North American Meat Institute President and CEO Barry Carpenter cautioned in December that retaliation was a “last resort” but added that it was “the only way to secure fair compensation for the losses the U.S. meat industry has incurred over the years because of the EU’s hormone ban.”

Jean-Luc Mériaux, secretary-general of the European Livestock and Meat Trading Union, saw America’s retaliatory list as leverage on Brussels to take action.

“It’s more expensive for U.S. farmers to comply with the EU’s requirements than for beef producers from other countries using the quota. There’s an economic problem … The message to the Commission is: Find a way to fix this.”

Despite the farmers’ concerns, there is public unease about retaliation. More than 11,500 people and organizations have flooded the U.S. trade representative with comments in an online consultation ahead of next week’s meeting.

Many expressed outrage that the list, unlike the previous tariffs in the 1990s, include not only agricultural produce but also motorbikes.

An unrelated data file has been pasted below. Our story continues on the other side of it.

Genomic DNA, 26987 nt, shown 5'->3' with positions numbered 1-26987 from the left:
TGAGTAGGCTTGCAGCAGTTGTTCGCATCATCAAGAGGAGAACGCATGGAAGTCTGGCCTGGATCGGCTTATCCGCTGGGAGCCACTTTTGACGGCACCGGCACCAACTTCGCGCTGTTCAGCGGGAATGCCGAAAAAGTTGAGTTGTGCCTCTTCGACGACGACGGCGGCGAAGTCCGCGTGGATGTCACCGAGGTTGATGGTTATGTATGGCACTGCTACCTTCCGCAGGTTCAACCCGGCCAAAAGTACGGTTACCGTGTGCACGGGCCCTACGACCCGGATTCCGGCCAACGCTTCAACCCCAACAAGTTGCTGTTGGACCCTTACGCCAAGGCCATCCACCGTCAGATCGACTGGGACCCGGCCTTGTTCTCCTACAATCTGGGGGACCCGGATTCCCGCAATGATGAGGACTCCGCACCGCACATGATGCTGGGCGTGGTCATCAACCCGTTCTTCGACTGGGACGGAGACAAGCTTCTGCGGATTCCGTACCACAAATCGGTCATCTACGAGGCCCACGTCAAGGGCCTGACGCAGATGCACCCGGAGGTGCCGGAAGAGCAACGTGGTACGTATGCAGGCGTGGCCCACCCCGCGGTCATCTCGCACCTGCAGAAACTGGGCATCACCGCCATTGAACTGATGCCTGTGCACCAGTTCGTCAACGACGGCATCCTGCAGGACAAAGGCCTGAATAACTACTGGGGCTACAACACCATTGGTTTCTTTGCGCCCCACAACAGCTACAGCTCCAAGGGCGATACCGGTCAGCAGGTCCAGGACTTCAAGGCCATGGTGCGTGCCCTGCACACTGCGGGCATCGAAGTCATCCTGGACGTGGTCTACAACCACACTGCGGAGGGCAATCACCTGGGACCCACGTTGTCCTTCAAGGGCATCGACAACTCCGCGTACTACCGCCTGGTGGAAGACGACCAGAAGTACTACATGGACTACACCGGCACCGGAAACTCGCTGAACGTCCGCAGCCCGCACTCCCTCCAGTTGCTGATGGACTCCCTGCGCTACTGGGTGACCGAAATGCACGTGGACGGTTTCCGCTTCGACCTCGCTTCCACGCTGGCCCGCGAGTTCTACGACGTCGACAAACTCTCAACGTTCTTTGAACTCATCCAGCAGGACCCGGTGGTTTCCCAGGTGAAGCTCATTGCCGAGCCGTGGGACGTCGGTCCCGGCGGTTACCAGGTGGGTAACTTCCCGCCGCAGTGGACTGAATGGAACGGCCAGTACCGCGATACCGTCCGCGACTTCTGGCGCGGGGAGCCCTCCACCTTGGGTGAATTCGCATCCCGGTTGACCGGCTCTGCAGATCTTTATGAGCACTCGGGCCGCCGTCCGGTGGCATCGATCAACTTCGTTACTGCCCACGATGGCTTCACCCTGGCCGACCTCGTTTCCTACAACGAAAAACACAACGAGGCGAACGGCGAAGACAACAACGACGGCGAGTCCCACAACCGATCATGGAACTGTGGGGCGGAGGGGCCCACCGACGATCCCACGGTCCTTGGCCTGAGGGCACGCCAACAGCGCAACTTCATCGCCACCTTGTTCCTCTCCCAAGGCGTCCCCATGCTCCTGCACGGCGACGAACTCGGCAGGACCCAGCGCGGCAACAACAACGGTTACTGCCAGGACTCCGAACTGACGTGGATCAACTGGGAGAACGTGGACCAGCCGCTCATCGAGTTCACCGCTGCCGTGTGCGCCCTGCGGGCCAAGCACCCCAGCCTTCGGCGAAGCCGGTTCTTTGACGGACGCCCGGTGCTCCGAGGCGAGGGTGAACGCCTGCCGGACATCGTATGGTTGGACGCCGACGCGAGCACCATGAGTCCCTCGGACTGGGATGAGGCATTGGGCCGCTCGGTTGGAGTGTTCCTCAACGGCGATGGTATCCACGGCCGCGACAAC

“The motorcycle sector should not be dragged into trade disputes over food products,” said Manuel Ordonez de Barraicua from the European Association of Motorcycle Manufacturers. “European companies must be able to compete in the US market on fair terms and must not be hindered by artificial and politically motivated trade barriers.”

The American Motorcyclist Association last month also urged its members to deluge the agency with objections. The organization said it thwarted an effort by the USTR in 2008 to put motorcycles on a revised retaliation list.

European food giant Nestlé protested the move, saying it threatened more than 250 jobs and would make popular European sparkling waters such as San Pellegrino and Perrier prohibitively expensive.

“The United States has demonstrated its ability to resolve this dispute — i.e., to return the Commission to the table — without resorting to additional tariffs,” Nestlé USA, Inc.’s attorneys wrote.

Trade lawyer Reinhard Quick, a professor of international trade at Saarland University, said that a deal could still be found, and urged companies to wait for the Trump administration to fully settle in.

“Currently the Americans are rolling out the cannons, but they are not firing yet.”